Two hundred ninety large-core needle biopsy specimens contained invasive breast cancer. Three times, no malignancy was found in the excision biopsy. Reasons were 2 improperly executed lumpectomies and, once, the pathologist misinterpreted the large-core needle biopsies and incorrectly diagnosed them as invasive breast cancer (Table III). We classified the latter as false-positive as well.

Based on these results, we recommend the following guidelines for the management of the different categories of large-core needle biopsy diagnoses (Table IV). Whenever large-core needle biopsy yields only normal breast tissue (i.e., when the needle biopsy diagnosis does not explain the mammographic lesion), a repeat biopsy or excision biopsy is recommended. In the case of a benign large-core needle biopsy result, the risk of the presence of breast cancer is 4%, and in these cases mammographic follow-up is advised (for example, biennial bilateral mammography in the context of a national screening program for breast cancer). A high-risk diagnosis is always indicative for open-breast biopsy. Whenever DCIS is diagnosed, wide excision (aiming for tumour-free margins) should be executed, although there is a small risk (2%) that this is a false-positive diagnosis. In addition, a risk of 17% exists that invasive cancer is present in the surgical specimen. In the case of invasive breast cancer diagnosed on large-core needle biopsy, definitive surgical therapy (with axillary dissection or sentinel node biopsy) can be performed. The risk of a false-positive diagnosis is less than 1%.

Table IV. Recommendations For Management Of Different Large-Core Needle Biopsy Diagnoses
Large-core needle biopsy diagnosisStrategy
  • DCIS, ductal carcinoma in situ.

  • 1

    Including complex sclerosing lesion (radial scar).

  • 2

    Atypical (ductal or lobular) hyperplasia and lobular carcinoma in situ.

Normal breast tissueRepeat large-core needle biopsy or open-breast biopsy
Benign1Mammographic follow-up
High risk2Open-breast biopsy
DCISSurgical excision
Invasive breast cancerBreast-conserving therapy/mastectomy (including axillary dissection/sentinel node biopsy)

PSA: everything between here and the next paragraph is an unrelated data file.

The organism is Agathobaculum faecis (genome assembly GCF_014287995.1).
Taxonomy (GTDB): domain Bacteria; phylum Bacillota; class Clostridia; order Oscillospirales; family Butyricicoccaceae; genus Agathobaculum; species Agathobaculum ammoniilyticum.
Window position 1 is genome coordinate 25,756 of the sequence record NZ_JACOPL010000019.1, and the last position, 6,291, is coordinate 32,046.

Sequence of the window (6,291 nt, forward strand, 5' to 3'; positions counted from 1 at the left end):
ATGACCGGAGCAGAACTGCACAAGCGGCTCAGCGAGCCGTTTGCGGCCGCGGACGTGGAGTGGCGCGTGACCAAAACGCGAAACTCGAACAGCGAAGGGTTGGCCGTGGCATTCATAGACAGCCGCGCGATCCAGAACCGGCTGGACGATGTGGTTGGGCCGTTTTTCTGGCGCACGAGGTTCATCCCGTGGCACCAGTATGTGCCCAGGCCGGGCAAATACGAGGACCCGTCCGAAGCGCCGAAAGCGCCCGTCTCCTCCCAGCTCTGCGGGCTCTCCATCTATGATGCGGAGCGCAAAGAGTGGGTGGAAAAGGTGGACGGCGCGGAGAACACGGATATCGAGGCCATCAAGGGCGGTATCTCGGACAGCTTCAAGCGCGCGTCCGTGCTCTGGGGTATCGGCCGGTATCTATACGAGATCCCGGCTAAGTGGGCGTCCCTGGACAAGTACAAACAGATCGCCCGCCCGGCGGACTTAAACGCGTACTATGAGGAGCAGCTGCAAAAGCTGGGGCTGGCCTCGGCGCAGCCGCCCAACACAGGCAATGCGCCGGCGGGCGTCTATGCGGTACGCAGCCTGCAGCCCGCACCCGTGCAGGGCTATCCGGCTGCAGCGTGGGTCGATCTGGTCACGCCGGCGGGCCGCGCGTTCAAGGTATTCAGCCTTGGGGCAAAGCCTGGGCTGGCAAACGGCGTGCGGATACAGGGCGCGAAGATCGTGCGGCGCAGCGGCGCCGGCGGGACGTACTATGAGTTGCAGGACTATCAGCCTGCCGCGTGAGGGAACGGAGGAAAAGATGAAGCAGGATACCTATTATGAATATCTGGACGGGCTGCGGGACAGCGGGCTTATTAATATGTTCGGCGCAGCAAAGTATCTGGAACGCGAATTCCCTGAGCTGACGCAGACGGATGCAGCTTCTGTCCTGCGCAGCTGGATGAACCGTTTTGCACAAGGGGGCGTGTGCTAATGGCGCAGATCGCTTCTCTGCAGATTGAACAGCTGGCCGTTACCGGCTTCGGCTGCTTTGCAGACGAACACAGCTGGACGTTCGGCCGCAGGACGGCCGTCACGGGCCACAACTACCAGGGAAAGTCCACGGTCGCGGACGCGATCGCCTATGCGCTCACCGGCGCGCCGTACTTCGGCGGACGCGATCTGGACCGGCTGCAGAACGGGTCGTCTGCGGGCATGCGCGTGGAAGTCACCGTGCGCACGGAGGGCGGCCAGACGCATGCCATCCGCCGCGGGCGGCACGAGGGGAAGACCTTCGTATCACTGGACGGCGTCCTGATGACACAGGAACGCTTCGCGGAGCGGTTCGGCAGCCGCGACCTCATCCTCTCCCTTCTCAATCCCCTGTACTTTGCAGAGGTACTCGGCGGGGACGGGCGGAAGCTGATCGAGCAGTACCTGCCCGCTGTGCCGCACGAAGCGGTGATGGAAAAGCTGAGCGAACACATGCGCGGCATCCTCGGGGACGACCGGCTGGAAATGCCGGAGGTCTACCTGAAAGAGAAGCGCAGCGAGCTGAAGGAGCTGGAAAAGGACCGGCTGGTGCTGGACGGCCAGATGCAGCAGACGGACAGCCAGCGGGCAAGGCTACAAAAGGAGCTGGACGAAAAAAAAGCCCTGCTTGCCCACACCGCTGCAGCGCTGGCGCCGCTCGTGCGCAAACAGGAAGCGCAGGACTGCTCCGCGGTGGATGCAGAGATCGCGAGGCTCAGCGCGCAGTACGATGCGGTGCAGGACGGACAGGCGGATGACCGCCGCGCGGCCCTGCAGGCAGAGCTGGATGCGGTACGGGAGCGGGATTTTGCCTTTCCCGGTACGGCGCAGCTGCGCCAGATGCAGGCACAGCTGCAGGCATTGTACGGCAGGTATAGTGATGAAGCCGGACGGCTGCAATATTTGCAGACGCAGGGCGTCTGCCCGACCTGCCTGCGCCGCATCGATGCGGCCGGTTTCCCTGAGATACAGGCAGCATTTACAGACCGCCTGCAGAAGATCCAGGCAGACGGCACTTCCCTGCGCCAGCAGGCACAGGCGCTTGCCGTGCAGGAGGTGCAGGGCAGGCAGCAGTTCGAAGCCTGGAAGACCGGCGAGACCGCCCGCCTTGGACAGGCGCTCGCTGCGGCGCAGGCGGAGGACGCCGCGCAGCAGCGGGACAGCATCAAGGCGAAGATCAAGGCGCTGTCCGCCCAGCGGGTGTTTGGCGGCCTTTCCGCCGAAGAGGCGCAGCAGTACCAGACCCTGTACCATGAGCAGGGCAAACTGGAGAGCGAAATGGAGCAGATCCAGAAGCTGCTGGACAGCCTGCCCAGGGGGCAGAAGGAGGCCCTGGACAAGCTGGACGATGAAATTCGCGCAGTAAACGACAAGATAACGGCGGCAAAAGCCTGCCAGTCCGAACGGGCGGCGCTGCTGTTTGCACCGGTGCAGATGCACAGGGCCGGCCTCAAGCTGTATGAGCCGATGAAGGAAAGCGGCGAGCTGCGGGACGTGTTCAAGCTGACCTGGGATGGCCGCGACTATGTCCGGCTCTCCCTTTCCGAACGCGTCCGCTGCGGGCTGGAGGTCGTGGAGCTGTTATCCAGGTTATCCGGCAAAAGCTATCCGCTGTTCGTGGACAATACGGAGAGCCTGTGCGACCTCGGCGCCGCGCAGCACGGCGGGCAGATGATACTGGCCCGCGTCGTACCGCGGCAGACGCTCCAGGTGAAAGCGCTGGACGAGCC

We applied this strategy to our study results and calculated the sensitivity and specificity rates of stereotactic large-core needle biopsy. On a total of 499 malignancies (DCIS and invasive carcinomas), 13 lesions would have been diagnosed as benign and would not have received adequate therapy. This results in a sensitivity rate of 97% (95% CI 95–98%). Of the 359 nonmalignant lesions (normal breast tissue, benign and high risk), 5 were incorrectly diagnosed as malignant and these patients would have been overtreated. Accordingly, the specificity rate was 99% (95% CI 97–100%).

DISCUSSION

Our study prospectively evaluated the diagnostic accuracy of stereotactic large-core needle biopsy in a large group of consecutive patients with nonpalpable breast lesions. More than 95% of the needle biopsy specimens were surgically confirmed and all discrepancies between large-core needle biopsy and the reference standard were reviewed by an expert panel. This way, errors of the reference standard were recognised as well. Based on the results of our study, we believe that stereotactic large-core needle biopsy can safely replace the needle localised open-breast biopsy, since its diagnostic accuracy (97% sensitivity rate and 99% specificity rate) is comparable to that of the reference standard (sensitivity rate 96–99%).2, 18

The results of our study are comparable to those of other large-sample studies.5, 19–21 However, in these studies there was no surgical confirmation or long-term follow-up of benign large-core needle biopsies. In a recently conducted meta-analysis, a pooled sensitivity rate of 97% was calculated.6

By evaluation of all discrepancies by an expert panel, we were able to elucidate reasons for missing malignancies by large-core needle biopsy. Some of these missed cancers could have been prevented. Three biopsy procedures had not been properly executed technically. By careful examination of the digital images and X-rays of the biopsy specimens, technical failures can be recognised. Radiologists with limited large-core needle biopsy experience need to pay particular attention to this. In addition, correlation of every large-core needle biopsy diagnosis to the mammographic findings, preferably in a multidisciplinary setting, is of utmost importance to identify inadequate biopsy procedures.

Five malignancies were missed because the pathologist was not able to recognise a DCIS lesion as such (or as high risk), although these features were in fact present in the large-core needle biopsy specimen. This problem, however, is not specific for large-core needle biopsy, since it also occurs in the assessment of open-biopsy specimens of nonpalpable breast lesions. Whenever a pathologist has reservations whether an atypical or in situ component is present in a needle biopsy specimen, (s)he should not hesitate to consult a colleague with extensive expertise in breast pathology.

The 2 missed breast cancers of unknown origin (technically perfect biopsy procedure, histologic findings correlating with mammography) and the 3 accidental findings (malignancies that were not visible mammographically in the vicinity of a benign nonpalpable lesion) are the unavoidable shortcomings of the technique. Fortunately, these events were not observed frequently.